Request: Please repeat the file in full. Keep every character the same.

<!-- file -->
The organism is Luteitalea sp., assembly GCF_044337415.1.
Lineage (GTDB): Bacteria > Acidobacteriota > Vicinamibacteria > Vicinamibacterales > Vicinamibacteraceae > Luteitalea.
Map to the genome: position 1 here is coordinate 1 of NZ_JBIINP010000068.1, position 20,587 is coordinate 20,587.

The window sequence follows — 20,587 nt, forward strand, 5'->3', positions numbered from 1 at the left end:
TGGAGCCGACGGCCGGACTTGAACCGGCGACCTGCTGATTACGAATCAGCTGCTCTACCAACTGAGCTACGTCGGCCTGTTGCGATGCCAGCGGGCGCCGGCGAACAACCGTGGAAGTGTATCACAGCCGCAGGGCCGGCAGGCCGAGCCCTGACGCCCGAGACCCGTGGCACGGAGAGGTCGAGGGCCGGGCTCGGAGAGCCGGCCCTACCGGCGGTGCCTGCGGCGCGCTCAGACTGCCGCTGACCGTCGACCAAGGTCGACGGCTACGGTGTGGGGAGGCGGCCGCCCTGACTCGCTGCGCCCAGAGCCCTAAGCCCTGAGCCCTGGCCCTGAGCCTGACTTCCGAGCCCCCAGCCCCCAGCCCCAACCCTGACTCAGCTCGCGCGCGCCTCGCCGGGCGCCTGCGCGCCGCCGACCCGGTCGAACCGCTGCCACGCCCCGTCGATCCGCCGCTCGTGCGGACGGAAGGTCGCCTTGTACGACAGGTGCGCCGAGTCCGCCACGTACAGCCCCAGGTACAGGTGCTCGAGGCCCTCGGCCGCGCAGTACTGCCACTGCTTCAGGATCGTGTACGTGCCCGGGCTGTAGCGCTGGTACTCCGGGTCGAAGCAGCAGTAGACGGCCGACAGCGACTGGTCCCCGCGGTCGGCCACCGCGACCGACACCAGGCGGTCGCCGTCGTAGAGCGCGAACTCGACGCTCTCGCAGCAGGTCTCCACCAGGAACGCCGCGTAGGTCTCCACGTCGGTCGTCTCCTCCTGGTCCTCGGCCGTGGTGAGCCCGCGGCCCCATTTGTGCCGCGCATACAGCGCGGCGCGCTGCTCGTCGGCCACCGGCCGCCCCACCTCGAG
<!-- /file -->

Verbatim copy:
The organism is Luteitalea sp., assembly GCF_044337415.1.
Lineage (GTDB): Bacteria > Acidobacteriota > Vicinamibacteria > Vicinamibacterales > Vicinamibacteraceae > Luteitalea.
Map to the genome: position 1 here is coordinate 1 of NZ_JBIINP010000068.1, position 20,587 is coordinate 20,587.

The window sequence follows — 20,587 nt, forward strand, 5'->3', positions numbered from 1 at the left end:
TGGAGCCGACGGCCGGACTTGAACCGGCGACCTGCTGATTACGAATCAGCTGCTCTACCAACTGAGCTACGTCGGCCTGTTGCGATGCCAGCGGGCGCCGGCGAACAACCGTGGAAGTGTATCACAGCCGCAGGGCCGGCAGGCCGAGCCCTGACGCCCGAGACCCGTGGCACGGAGAGGTCGAGGGCCGGGCTCGGAGAGCCGGCCCTACCGGCGGTGCCTGCGGCGCGCTCAGACTGCCGCTGACCGTCGACCAAGGTCGACGGCTACGGTGTGGGGAGGCGGCCGCCCTGACTCGCTGCGCCCAGAGCCCTAAGCCCTGAGCCCTGGCCCTGAGCCTGACTTCCGAGCCCCCAGCCCCCAGCCCCAACCCTGACTCAGCTCGCGCGCGCCTCGCCGGGCGCCTGCGCGCCGCCGACCCGGTCGAACCGCTGCCACGCCCCGTCGATCCGCCGCTCGTGCGGACGGAAGGTCGCCTTGTACGACAGGTGCGCCGAGTCCGCCACGTACAGCCCCAGGTACAGGTGCTCGAGGCCCTCGGCCGCGCAGTACTGCCACTGCTTCAGGATCGTGTACGTGCCCGGGCTGTAGCGCTGGTACTCCGGGTCGAAGCAGCAGTAGACGGCCGACAGCGACTGGTCCCCGCGGTCGGCCACCGCGACCGACACCAGGCGGTCGCCGTCGTAGAGCGCGAACTCGACGCTCTCGCAGCAGGTCTCCACCAGGAACGCCGCGTAGGTCTCCACGTCGGTCGTCTCCTCCTGGTCCTCGGCCGTGGTGAGCCCGCGGCCCCATTTGTGCCGCGCATACAGCGCGGCGCGCTGCTCGTCGGCCACCGGCCGCCCCACCTCGAG